MANILA, December 2009 — Someone told me a long time ago that a way to a man’s heart is through his stomach.  I never gave that much thought until recently, but I reworked it a bit so it goes something like this:  a way to mend a broken heart is to tuck into favorite foodstuff enjoyed when growing up. What’s more, a food trip is always a happy trip to be on.

First is caramel cake with butter icing flowers. The entire Garcellano clan swears by it and no celebration is complete without a huge caramel cake gracing the feast table. In fact, there was –there still is – a race on who gets one of the four corner slices of the cake. That’s a slice of awesome soft chiffon cake smothered in smooth, creamy caramel icing! Only one bakeshop has been baking the best caramel cake in the Philippines since 1946, and my late grandparents were one of its loyal customers. This loyalty is strictly observed by my parents, aunties, uncles, cousins and, naturally, my sister and me. The bakeshop was called Estrella’s made-to-order cakes back then and was located somewhere in Manila, in a building called Laperal. It has since been renamed Estrel’s and has moved to 54 Scout Tobias corner Scout Limbaga in Quezon City.

Caramia Gelateria, the gelato-pastry arm of Amici, which is located at Bellagio Square on Tomas Morato corner Scout Fuentebella in Quezon City, offers caramel cake too called Caramella Premia. Honestly, I can’t bring myself to try a slice because it would be the highest form of betrayal. But Amici is an ideal meeting place for a little high school reunion. Over pasta (aglio olio and linguine Genovese), pizza (thin crust margherita), a liter of ice lemon tea (it’s literally in a liter-bottle) and dessert (slice of tiramisu cake, scoops of blueberry and turrones gelato, and choco sans rival gelato cake), it was like high school all over again as we three talked and talked and talked, catching up on what we missed through the years.

Pancit na Taga Malabon is also on the list and the outlet I frequent is at the corner of EDSA and Timog. This rice noodle dish is laced with shrimp-crab sauce and topped with sliced boiled egg and squid. I sprinkle kalamansi-soy sauce over it for that combined tangy-salty taste, but it’s just fine naked too. At our celebrations, pancit malabon is generally served with lechon manok (roasted chicken), which is hearty meal enough to satisfy even those with bottomless pits.

Speaking of roasted chicken, Baliwag lechon manok is the third favorite food on my list. This Philippine equivalent to Kenny Roger’s Roasted Chicken is cooked over charcoal and best eaten right away to savor the flavor and succulence of the chicken. There’s a gravy dipping sauce for it, but it’s fine on its own, too. A dish of achara (pickled vegetables) adds a nice sweet-sour contrast to the grilled taste. Andok’s is another choice for grilled chicken but Baliwag wins hands down because of taste – am partial to Baliwag – and geography. Baliwag has more rotisseries where I live at. [Aside: Baliwag also offers an array of pork dishes ranging from crispy pata, or deep-fried pork leg, to chicharon, pork crackers, to satiate the cravings of pork eaters. I haven’t had a bite of pork for more than 20 years.]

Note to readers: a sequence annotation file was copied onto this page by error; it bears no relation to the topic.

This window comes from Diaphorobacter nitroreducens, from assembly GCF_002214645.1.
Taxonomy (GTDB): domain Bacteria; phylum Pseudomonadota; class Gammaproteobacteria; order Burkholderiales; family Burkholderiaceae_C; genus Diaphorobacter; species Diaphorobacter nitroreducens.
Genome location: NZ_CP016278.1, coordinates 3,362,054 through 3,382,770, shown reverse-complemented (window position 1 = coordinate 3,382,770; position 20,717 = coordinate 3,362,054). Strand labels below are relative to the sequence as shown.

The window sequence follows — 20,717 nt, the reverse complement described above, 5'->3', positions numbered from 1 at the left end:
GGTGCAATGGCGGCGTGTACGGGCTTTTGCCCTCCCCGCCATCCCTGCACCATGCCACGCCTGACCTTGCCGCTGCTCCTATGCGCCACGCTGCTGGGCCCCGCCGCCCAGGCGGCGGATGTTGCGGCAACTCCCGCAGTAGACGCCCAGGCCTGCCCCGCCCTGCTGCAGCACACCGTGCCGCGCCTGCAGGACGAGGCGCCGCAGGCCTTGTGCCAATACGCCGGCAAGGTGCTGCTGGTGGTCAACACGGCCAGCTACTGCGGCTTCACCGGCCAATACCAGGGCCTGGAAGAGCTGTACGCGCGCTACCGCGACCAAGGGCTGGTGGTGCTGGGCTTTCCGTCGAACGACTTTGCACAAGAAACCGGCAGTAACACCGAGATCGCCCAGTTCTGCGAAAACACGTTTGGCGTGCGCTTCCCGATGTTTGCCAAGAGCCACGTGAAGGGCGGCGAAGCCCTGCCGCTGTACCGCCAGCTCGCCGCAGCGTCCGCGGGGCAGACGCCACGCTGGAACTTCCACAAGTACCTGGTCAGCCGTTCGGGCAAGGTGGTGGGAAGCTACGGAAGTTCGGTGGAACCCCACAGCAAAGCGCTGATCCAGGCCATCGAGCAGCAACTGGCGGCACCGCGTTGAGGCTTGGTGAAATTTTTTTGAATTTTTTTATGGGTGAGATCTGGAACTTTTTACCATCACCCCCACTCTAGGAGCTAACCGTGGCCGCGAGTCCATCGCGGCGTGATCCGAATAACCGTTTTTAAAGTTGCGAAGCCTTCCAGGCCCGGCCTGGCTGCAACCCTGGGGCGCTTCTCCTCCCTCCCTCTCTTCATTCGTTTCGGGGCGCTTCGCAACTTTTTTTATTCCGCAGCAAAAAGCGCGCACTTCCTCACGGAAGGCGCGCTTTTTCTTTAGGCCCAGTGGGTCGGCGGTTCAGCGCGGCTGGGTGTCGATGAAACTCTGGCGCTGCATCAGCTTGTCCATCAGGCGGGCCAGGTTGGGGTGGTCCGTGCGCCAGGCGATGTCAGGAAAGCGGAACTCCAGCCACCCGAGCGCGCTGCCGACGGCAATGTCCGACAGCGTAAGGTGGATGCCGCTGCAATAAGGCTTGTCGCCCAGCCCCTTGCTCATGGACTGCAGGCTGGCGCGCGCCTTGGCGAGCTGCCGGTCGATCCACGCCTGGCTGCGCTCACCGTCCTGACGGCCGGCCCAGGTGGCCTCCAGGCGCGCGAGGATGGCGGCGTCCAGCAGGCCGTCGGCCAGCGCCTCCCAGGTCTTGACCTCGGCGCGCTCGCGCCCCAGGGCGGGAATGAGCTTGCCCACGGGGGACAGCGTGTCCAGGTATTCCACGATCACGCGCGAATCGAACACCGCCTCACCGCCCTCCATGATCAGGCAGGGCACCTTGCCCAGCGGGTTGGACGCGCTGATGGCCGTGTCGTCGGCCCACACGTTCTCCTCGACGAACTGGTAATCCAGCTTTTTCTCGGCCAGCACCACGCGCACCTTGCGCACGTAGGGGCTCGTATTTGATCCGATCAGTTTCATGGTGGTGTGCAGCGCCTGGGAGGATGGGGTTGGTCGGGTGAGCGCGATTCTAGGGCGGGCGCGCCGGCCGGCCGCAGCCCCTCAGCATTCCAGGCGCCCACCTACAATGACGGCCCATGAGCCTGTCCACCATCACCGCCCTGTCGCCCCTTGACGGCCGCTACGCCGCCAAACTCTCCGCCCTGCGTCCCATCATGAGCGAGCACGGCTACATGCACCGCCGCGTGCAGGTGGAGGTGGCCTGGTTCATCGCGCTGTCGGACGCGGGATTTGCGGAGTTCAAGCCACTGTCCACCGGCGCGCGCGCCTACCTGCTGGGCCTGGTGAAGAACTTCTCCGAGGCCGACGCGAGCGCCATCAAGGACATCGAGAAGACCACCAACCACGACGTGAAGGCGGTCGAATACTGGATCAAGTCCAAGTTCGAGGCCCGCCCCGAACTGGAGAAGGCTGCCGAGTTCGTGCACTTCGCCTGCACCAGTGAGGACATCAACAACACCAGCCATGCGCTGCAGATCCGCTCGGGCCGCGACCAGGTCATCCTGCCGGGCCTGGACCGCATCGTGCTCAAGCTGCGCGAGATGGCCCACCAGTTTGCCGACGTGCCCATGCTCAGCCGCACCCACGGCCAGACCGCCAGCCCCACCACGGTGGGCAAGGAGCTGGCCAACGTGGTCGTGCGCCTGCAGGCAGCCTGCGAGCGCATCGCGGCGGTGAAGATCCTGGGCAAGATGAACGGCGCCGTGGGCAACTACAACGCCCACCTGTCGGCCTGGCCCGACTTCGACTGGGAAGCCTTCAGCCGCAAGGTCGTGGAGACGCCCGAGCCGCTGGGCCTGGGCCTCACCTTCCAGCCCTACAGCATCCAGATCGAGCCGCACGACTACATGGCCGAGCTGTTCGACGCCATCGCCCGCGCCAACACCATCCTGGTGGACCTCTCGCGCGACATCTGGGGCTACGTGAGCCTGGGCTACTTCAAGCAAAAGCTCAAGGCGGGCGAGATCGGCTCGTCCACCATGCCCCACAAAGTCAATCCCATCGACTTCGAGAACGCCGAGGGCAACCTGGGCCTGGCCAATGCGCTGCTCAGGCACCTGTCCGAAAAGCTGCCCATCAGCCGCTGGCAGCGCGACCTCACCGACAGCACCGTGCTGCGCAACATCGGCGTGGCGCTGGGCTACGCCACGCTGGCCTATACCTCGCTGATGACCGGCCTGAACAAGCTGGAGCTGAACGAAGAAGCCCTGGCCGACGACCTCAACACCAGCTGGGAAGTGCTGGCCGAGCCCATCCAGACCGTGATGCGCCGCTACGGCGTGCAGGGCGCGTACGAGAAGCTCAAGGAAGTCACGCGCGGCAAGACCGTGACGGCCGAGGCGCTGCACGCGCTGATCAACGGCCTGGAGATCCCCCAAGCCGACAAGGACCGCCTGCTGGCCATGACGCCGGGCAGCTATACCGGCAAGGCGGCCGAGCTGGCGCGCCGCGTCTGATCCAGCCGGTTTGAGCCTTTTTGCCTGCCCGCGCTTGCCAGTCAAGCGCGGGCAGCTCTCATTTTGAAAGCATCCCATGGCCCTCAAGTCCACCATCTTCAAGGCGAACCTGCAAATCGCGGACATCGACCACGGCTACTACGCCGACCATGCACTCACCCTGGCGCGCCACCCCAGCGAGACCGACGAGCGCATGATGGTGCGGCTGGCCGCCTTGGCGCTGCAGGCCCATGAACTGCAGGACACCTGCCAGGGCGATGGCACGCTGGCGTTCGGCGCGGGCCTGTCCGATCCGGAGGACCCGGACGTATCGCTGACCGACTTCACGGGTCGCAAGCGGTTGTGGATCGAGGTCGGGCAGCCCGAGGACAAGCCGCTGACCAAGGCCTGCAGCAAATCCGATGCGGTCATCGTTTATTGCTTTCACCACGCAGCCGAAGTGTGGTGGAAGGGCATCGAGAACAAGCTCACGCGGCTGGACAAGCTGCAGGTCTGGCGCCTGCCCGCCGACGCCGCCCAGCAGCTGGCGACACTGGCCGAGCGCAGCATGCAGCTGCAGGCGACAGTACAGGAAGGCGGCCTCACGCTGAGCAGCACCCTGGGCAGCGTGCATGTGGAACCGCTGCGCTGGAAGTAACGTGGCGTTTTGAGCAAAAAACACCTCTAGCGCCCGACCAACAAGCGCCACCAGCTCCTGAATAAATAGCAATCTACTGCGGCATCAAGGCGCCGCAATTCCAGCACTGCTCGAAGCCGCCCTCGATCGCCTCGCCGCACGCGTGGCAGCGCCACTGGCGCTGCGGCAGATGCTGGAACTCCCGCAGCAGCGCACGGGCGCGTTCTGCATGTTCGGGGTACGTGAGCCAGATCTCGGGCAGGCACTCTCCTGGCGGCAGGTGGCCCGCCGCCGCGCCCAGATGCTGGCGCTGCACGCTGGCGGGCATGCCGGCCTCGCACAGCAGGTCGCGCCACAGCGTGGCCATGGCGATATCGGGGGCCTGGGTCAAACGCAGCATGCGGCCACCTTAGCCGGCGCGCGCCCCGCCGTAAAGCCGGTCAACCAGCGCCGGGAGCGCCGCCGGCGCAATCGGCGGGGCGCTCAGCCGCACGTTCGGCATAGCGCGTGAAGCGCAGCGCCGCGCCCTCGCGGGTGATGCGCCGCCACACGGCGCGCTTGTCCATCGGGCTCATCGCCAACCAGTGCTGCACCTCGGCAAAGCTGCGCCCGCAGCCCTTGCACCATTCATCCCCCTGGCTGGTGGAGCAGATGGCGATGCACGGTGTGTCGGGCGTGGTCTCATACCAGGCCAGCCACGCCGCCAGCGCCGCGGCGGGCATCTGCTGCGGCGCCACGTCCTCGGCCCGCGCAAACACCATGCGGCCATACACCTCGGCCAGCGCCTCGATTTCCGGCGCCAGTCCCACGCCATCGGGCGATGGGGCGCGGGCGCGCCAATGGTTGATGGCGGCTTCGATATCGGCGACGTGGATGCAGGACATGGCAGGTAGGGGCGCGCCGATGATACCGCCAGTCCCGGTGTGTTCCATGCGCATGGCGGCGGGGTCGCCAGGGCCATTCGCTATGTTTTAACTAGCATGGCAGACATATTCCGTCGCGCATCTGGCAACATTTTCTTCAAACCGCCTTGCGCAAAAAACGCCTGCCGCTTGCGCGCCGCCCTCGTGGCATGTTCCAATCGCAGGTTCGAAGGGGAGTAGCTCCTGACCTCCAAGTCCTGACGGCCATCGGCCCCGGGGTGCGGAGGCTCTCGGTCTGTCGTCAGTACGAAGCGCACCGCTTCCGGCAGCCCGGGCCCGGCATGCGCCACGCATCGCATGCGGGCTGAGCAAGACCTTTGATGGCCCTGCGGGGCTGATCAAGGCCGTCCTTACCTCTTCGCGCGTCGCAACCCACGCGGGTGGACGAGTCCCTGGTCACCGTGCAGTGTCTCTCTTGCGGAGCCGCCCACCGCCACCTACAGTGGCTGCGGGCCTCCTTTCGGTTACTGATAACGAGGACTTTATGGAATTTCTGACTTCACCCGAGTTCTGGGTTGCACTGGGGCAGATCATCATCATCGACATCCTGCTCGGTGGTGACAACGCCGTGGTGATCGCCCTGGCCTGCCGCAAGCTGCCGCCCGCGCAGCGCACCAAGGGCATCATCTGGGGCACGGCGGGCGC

The next one can’t be bought in restaurants because it’s cooked by my mum. Part of our Christmas feast is her home-cooked molo soup. It’s been a while since she cooked it due to her hectic schedule, but this Christmas 2009 my sister and I were at the table filling wrappers with ground chicken while my mum took care of the broth. Preparation is a little long with the broth and dumpling preparation nevertheless it’s worth digging into a bowl or two of piping hot molo soup.

Moving away from the savory dishes, Better Than Ice Cream (popularly known at BTIC) is one of my favorite sweet treats. It’s an excellent substitute for regular ice cream because it uses less sugar –sometimes none at all – and is wonderful for those who are lactose-intolerant. The kiosk at SM North Edsa is still there. The counter behind the ice cream freezer just needs a little paint job but the taste is still yum-may.

Another sweet treat I tuck into is ube cake (yam cake) from Red Ribbon. The problem with having a slice is a slice is not readily available these days. They won’t cut a slice for you; you have to buy the entire ube cake if there’s no slice available. Word of caution: one too many slices of ube cake is cloying.

Goldilocks pastries complete the list of my favorite foodstuff. You can’t miss Goldilocks – a tubular box either contains an ube roll, chocolate roll (sweet gooey chocolate goodness!) or the famed brazo de mercedes while a square plastic package can only mean any of the pastries – mamon (with or without cheese), ensaimada, cinnamon roll, chocolate marble cake etc. Then there are the polvoron (my favorite flavor is cookies and cream) and pastillas. The taste remains the same Goldilocks goodness I grew up with although the packaging has changed with the tubular boxes now sporting a yellow-reddish-brown color.

To get your man or to get over your man, food can work wonders – just don’t think about calorie-counting. That’s another heart-breaking issue altogether.


2 responses to this post.

  1. Hooray for Red Ribbon! Their caramel crunch cake is one of my family’s favourites too. Ohhhhhh the gastronomic delights of home.


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